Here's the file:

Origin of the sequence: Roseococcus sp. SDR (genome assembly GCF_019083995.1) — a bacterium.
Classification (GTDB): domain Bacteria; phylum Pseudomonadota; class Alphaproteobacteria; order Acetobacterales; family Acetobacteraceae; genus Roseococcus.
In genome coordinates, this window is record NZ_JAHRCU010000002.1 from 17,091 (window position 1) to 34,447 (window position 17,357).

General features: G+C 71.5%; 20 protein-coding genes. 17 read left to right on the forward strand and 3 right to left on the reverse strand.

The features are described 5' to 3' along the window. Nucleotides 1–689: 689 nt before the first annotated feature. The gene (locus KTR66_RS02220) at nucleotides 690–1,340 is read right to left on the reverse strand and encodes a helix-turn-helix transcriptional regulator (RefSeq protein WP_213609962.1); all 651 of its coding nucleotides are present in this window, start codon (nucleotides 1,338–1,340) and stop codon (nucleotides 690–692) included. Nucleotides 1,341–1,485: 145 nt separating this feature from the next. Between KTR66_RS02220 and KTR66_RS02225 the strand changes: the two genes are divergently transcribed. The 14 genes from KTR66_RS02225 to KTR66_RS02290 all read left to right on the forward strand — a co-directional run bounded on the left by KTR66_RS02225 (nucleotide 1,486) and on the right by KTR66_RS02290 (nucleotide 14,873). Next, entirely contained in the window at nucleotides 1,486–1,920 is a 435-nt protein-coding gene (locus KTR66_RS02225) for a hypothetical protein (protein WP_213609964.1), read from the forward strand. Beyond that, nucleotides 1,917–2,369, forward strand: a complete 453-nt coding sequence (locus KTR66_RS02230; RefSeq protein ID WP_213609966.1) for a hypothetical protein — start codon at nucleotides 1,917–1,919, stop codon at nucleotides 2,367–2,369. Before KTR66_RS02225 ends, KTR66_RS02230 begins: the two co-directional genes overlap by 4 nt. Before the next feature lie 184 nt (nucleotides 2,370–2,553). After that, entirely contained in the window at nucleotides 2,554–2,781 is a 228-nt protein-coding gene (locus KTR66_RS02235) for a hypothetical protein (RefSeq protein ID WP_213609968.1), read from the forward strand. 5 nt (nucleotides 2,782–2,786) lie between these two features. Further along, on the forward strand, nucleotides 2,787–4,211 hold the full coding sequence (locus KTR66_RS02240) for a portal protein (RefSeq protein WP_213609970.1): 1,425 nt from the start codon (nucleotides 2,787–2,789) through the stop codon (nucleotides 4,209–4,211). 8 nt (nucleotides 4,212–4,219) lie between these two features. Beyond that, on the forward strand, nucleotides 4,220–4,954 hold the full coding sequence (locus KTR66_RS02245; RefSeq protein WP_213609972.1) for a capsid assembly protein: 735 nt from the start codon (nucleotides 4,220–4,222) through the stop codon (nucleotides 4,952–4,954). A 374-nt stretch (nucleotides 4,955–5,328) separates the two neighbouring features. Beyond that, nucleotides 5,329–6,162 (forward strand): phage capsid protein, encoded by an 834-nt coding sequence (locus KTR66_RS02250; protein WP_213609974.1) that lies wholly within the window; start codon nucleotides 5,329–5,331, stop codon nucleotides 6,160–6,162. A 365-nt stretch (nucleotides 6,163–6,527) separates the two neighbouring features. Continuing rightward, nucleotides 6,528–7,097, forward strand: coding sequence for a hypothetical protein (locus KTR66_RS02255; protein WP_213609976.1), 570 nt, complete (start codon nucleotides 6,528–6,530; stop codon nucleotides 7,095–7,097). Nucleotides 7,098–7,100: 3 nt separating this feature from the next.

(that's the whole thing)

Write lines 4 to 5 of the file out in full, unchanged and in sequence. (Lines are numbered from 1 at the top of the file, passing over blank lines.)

General features: G+C 71.5%; 20 protein-coding genes. 17 read left to right on the forward strand and 3 right to left on the reverse strand.

The features are described 5' to 3' along the window. Nucleotides 1–689: 689 nt before the first annotated feature. The gene (locus KTR66_RS02220) at nucleotides 690–1,340 is read right to left on the reverse strand and encodes a helix-turn-helix transcriptional regulator (RefSeq protein WP_213609962.1); all 651 of its coding nucleotides are present in this window, start codon (nucleotides 1,338–1,340) and stop codon (nucleotides 690–692) included. Nucleotides 1,341–1,485: 145 nt separating this feature from the next. Between KTR66_RS02220 and KTR66_RS02225 the strand changes: the two genes are divergently transcribed. The 14 genes from KTR66_RS02225 to KTR66_RS02290 all read left to right on the forward strand — a co-directional run bounded on the left by KTR66_RS02225 (nucleotide 1,486) and on the right by KTR66_RS02290 (nucleotide 14,873). Next, entirely contained in the window at nucleotides 1,486–1,920 is a 435-nt protein-coding gene (locus KTR66_RS02225) for a hypothetical protein (protein WP_213609964.1), read from the forward strand. Beyond that, nucleotides 1,917–2,369, forward strand: a complete 453-nt coding sequence (locus KTR66_RS02230; RefSeq protein ID WP_213609966.1) for a hypothetical protein — start codon at nucleotides 1,917–1,919, stop codon at nucleotides 2,367–2,369. Before KTR66_RS02225 ends, KTR66_RS02230 begins: the two co-directional genes overlap by 4 nt. Before the next feature lie 184 nt (nucleotides 2,370–2,553). After that, entirely contained in the window at nucleotides 2,554–2,781 is a 228-nt protein-coding gene (locus KTR66_RS02235) for a hypothetical protein (RefSeq protein ID WP_213609968.1), read from the forward strand. 5 nt (nucleotides 2,782–2,786) lie between these two features. Further along, on the forward strand, nucleotides 2,787–4,211 hold the full coding sequence (locus KTR66_RS02240) for a portal protein (RefSeq protein WP_213609970.1): 1,425 nt from the start codon (nucleotides 2,787–2,789) through the stop codon (nucleotides 4,209–4,211). 8 nt (nucleotides 4,212–4,219) lie between these two features. Beyond that, on the forward strand, nucleotides 4,220–4,954 hold the full coding sequence (locus KTR66_RS02245; RefSeq protein WP_213609972.1) for a capsid assembly protein: 735 nt from the start codon (nucleotides 4,220–4,222) through the stop codon (nucleotides 4,952–4,954). A 374-nt stretch (nucleotides 4,955–5,328) separates the two neighbouring features. Beyond that, nucleotides 5,329–6,162 (forward strand): phage capsid protein, encoded by an 834-nt coding sequence (locus KTR66_RS02250; protein WP_213609974.1) that lies wholly within the window; start codon nucleotides 5,329–5,331, stop codon nucleotides 6,160–6,162. A 365-nt stretch (nucleotides 6,163–6,527) separates the two neighbouring features. Continuing rightward, nucleotides 6,528–7,097, forward strand: coding sequence for a hypothetical protein (locus KTR66_RS02255; protein WP_213609976.1), 570 nt, complete (start codon nucleotides 6,528–6,530; stop codon nucleotides 7,095–7,097). Nucleotides 7,098–7,100: 3 nt separating this feature from the next.